Calorie reduction 

Childhood obesity is not just about eating too much sugar; it is about the whole diet. We know that on average overweight and obese children are consuming up to 500 extra calories per day.14 To address this, in 2017 we started work on our calorie reduction programme, which challenges all food and drink companies - whether they are manufacturers, retailers, restaurants or takeaways - to reduce the calories by 20% in a range of everyday foods consumed by children by 2024. This will help make sure children and their families are able to buy healthier food. Government will monitor progress against this target closely once the programme begins, and Government will consider what additional steps could be taken if progress is not delivered. 

We are also turning our attention to how we make choices about the food we buy, particularly pre-prepared food, whether it is picking up a takeaway or going out to eat. We think it is crucial that parents and individuals are given the information they need to make the most informed decisions about the food they choose for their families. While some parts of the food and drink industry, such as Subway, are leading the way by including calorie labelling on menus, these remain in the minority. 

To ensure we continue to drive progress on calorie reduction and transparent information for parents we will:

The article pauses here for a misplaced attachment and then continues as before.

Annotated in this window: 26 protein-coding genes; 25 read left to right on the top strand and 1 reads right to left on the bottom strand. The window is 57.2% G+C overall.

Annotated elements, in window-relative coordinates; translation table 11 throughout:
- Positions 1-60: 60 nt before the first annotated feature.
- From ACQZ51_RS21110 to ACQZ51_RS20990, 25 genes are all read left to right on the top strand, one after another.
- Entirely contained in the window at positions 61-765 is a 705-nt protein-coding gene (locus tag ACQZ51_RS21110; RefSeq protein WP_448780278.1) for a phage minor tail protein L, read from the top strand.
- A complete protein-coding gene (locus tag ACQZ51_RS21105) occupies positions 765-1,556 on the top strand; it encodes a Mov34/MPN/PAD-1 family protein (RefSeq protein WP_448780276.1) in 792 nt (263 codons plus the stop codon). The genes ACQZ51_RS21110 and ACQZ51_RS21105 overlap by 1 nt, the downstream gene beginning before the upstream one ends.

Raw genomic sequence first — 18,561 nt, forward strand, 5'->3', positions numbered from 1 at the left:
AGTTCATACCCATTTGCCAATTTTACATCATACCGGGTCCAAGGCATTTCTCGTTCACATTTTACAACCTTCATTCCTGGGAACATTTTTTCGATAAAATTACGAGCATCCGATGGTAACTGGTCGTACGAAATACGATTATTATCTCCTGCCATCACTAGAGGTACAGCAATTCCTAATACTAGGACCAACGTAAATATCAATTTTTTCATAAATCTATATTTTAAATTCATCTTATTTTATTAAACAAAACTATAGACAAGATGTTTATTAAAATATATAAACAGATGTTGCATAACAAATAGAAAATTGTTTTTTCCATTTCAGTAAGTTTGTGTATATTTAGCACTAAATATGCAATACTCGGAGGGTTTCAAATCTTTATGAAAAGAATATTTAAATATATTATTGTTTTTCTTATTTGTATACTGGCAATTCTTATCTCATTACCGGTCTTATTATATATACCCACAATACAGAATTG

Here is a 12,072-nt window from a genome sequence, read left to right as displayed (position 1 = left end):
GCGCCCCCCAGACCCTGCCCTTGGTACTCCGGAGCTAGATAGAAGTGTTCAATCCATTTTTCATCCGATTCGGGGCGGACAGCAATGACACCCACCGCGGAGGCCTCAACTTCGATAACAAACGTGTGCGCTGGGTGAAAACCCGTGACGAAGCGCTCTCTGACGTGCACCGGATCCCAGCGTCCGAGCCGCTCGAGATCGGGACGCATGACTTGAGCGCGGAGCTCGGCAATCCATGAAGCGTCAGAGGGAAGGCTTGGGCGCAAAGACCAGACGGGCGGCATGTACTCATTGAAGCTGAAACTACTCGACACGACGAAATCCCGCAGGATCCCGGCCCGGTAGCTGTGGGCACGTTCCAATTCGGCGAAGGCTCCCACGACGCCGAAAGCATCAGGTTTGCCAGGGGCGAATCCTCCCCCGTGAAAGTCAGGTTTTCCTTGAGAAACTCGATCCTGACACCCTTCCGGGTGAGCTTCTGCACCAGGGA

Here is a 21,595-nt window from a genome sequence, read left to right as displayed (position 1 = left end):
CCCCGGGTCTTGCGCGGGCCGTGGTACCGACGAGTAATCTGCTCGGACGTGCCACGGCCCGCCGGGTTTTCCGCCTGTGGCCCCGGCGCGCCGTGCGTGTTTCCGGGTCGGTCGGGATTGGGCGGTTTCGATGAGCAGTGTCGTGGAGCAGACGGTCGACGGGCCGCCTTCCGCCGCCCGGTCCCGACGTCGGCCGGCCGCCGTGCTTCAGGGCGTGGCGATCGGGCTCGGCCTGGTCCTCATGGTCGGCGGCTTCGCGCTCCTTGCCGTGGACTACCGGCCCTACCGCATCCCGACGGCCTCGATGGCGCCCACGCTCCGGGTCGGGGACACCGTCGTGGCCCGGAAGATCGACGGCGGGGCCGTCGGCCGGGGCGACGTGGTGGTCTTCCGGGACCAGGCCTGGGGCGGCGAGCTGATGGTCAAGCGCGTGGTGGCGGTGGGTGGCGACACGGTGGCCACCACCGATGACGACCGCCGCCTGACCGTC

Advertising and promotions 

Tackling obesity requires us to look at all factors that influence our food choices. Every day we are presented with constant encouragement and opportunity to eat the least healthy foods. We face numerous decisions about the food we and our children eat created by the advertisements our children see on TV and on-line; the range of foods sold in our local shops or delivered straight to our doors; and the food that is promoted in-store and on-line. All of this is intended to influence the choices we make about the food we buy our children. 

In our 2016 plan we committed to updating current marketing restrictions to ensure they reflected the latest dietary advice. This work is underway as Public Health England (PHE) consult on updating the Nutrient Profiling Model, the tool used to define what products can and cannot be shown during children’s programming. However, despite strict restrictions around children’s TV we know their impact will be limited if they do not reflect their media habits across all the media platforms which they use.

To make more progress to reduce the marketing and promotion of unhealthy food and drink - which we define as products that are high in fat, sugar and salt (HFSS) - we will:

Where food is placed in shops and how it is promoted can influence the way we shop and it is more common for HFSS products to be placed in the most prominent places in store and sold on promotion, e.g. with ‘buy one get one free’ offers. Whilst some retailers have taken the first steps to redressing this by removing confectionary from checkouts or restricting price promotions, we believe that wherever parents shop, they shouldn’t be bombarded with promotions for HFSS products. To create this level playing field:  

To go to main Foodlaw-Reading Index page, click here.